"Back in 1960, the whole nation came together to rebuild the country. I spent the month after the earthquake, like many university students, collecting money, food, blankets and mattresses that were sent down to the south in caravans filled with enthusiastic volunteers.
"It was a lesson in solidarity that I have never forgotten -- those who were most deprived gave so much, cared so much, sacrificed so much for their wounded compatriots. If Chile is more opulent now, it has also become a more egocentric and individualistic society where, instead of a vision of social justice for all, the citizenry is, for the most part, engaged in a frenzied race toward ever more consumption and subject, of course, to the accompanying stress and anomie."
 I believe you can replace Chile with America in that last sentence and it would make perfect sense--maybe we don't have an earthquake to recover from, but this sentiment applies even in daily life. We are barely citizens these days; instead we are labeled as consumers.

The good news is we don't have to accept that label. A growing economy does not mean good times for all and consumption for consumption's sake won't help anyone. Instead, we can reclaim citizenship with the help of solidarity, remembering that our own welfare is linked with the welfare of our neighbors and fellow citizens.

If you've been following my blog, you'll know I recommend Colin Beavan's approach (No Impact Man), but there are tons of people, resources, and philosophies to help you think through solidarity and simple living in your own life.

Monday, March 1, 2010

i film (films)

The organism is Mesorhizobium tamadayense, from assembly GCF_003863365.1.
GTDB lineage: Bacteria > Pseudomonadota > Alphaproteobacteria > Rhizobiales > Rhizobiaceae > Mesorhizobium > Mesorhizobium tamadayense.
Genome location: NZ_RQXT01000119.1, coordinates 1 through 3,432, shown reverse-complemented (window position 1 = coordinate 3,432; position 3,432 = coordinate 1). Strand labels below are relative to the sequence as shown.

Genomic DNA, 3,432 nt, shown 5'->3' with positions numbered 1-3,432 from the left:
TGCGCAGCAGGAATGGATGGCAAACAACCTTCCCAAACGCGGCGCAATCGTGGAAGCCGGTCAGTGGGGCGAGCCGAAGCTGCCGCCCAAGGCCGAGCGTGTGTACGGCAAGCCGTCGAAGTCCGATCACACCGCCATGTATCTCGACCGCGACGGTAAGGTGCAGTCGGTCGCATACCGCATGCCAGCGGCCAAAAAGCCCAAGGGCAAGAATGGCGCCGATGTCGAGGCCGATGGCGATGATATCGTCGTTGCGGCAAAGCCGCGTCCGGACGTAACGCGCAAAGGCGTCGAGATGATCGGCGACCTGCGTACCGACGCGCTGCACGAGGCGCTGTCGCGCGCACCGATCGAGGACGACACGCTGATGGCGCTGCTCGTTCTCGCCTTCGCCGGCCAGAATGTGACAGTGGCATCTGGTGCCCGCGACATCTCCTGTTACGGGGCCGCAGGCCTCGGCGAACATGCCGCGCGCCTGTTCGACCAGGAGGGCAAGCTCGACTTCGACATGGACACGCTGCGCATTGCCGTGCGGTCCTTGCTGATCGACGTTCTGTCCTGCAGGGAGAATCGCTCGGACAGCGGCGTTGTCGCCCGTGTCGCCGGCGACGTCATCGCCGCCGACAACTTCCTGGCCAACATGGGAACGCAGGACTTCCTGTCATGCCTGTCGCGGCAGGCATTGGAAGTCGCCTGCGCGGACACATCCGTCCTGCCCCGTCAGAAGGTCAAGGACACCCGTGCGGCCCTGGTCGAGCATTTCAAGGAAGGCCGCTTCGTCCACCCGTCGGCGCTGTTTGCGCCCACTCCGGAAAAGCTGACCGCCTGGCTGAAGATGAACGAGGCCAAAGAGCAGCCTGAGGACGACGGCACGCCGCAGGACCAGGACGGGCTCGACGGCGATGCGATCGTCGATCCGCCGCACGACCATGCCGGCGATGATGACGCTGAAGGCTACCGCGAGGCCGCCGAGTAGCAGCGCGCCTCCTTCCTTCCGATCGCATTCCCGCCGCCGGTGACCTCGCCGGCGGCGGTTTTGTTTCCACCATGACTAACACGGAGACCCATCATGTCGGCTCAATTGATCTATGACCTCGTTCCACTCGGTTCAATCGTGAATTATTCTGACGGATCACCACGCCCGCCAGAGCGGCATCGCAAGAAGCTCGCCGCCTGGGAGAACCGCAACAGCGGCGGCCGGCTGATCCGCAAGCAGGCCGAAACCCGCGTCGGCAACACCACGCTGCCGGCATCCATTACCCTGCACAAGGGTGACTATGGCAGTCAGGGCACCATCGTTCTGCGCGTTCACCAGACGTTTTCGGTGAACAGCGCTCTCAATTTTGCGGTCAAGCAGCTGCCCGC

This post is devoted to the recent films I've seen, both in class and for fun.

The ApartmentRemember that movie about the bumbling, yet sweet guy (or innocent and naive girl) just doing his/her job when he/she gets mixed up in politics at work/finds obstacles on her course to pursue her dreams and suddenly has to choose between his/her job/dream or the woman/man he/she loves? Of course you do, it's a familiar Hollywood plot. Think The Proposal, The Devil Wears Prada, etc ad nauseum. There was once a time when this was fairly original, though, and that time was 1960, the film The Apartment directed by Billy Wilder.

I especially thought of The Proposal as I watched, but maybe because Ryan Reynolds must take his acting cues from Jack Lemmon. Either way, The Apartment was a classic romantic comedy--and the last entirely black and white film to win an Academy Award.

Cold Comfort FarmThe film Dr. Risden paired with Aurora Leigh for Film & Lit today was Cold Comfort Farm, based on the novel by Stella Gibbons. It's always funny how Dr. Risden doesn't just make us read books that have been made into novels--he selects a book and a movie that he finds more comparable than the actual pairing.

Another romantic comedy, this movie felt similar to the movies based off Jane Austen novels, yet it was much more funny and less stiff than any BBC version of Pride and Prejudice. Either way, the guys got the girls or vice versa.

Il PostinoFinally, this afternoon I watched a film I've been wanting to see for some time now, Il Postino (The Postman). It's in Italian with English subtitles and I loved hearing la bella lingua again. Il Postino is marketed as a romantic comedy, but I found it more of a dramatic film with lots of political and poetic undertones. I can't say I'm surprised--Italians are a dramatic people.

Atonement (Widescreen Edition)Other dramatic people: Keira Knightly & Co. Don't get me wrong, I think she's great--beautiful, talented, smart even--I just sometimes think she's pigeon-holed herself. Atonement is one of those films that makes me think that, though I did enjoy the film overall. Again, it's one of those movies based on a novel (there aren't many original films out there), but it was visually stunning and great thought was put into the lighting, music, and cinematography.

I'd recommend all of these films, but now that it's finally getting warmer maybe we won't have to stay inside all the time!